Values Codes H-I-E-L-P
Sam Sanger was born in Baveria, Germany in 1843.
He had 6 brothers and 3 sisters.
He was educated at Wurzburg, the University of Berlin and at seminary.
Sam Singer arrived in America in 1866.
Along the way . . .
He served a congregation in Philadelphia for three years and operated a shoe store in New York City, before moving to Cincinnati as a teacher at Hebrew Union College until his brothers asked him to come to Waco, Texas and help open another family store, Sanger Brothers.
Sam Sanger’s other brothers, Isaac, Lehman, Philip and Alex had all come to central Texas earlier and opened a series of general merchandise stores, basically following the route of the expanding railroad.
At the time of Sam Sanger’s arrival, they we already operating Sanger Bros. stores in McKinney, Decator, Weathersford, Bryan, Calvert, Kosse, Groesbeck, Corsicana, and the main store in Dallas.
In 1872/3, Sam Sanger helped open and manage the Waco, Texas Sanger Bros. store.
By 1876, with the railroad completed, most of the stores were closed or sold off, leaving only the two larger Sanger Bros. stores in Dallas and Waco.
Both stores thrived.
Sam Sanger became the president of the Cotton Palace Festival in 1894.
Waco aspired to have a Fall Festival which would promote the city. In 1894 Waco residents raised the money to build an exposition hall with seating for 5,000.
In November, 1894, the first Cotton Palace Exhibition was a great success – bringing visitors from all over the state – but six weeks later the building burned.
In 1970, the Texas Cotton Palace was revived. Today, the Waco Cotton Palace is a stage production that recounts the history of Waco.
Sam Sanger was an active founding member in 1873 of Eureka Lodge #198 of B’nai B’rith, which was a strong instigator of the creation of Waco’s first synagogue Rodeph Sholom.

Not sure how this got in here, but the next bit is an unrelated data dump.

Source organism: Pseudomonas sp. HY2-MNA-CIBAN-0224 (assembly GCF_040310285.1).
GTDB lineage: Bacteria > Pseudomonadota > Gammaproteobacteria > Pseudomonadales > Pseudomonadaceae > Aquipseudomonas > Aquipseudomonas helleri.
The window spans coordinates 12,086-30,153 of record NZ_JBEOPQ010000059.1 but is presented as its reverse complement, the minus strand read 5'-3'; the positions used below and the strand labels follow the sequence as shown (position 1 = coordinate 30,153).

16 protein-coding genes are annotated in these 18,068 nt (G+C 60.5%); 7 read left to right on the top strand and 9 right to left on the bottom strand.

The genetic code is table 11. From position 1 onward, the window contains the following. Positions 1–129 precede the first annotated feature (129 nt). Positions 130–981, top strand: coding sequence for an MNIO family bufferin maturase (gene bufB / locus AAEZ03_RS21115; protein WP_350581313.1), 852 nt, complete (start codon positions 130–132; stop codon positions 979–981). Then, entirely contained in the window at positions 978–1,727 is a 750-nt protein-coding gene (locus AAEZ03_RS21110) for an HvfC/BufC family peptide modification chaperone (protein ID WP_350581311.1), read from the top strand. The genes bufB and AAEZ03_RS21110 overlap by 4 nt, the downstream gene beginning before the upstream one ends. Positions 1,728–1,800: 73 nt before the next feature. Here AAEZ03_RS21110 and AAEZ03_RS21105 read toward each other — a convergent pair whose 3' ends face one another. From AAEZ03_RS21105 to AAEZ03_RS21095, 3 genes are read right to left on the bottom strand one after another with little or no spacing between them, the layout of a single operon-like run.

He was also on the committee that supported the B’nai B’rith Orphans Asylum in Cleveland, and was the organization’s Monitor.
Sam Sanger was considered the Patriarch of the Waco Jewish Community for years.
Sam Sanger was listed as the Vice President of the first planning committee for the new synagogue, Rodeph Sholom, and President, once the synagogue received its charter.
Sam Sanger is listed as President of the congregation through 1900, although some sources list two of his brothers as President during various times in that era.
At the many periods that the synagogue was lacking a rabbi, Sam Sanger, being ordained, officiated at services
Sam Sanger married Hannah Heller, the daughter of Rabbi Kalman L. Heller, while teaching Hebrew in Cincinnati.
Sam Sanger passed away in 1918
For more information read the following article in Western States Jewish History
- Pioneer Jews of Waco, Texas, by Mordecai Podet, WSJH, V21/1 & 2 (2 parts)
- Sanger Brothers; Sanger Brothers and Their Role in Texas History; Rose Biderman, Rose G.; WSJH V28/2
Any pictures of Sam Sanger, his family and/or his home would be appreciated.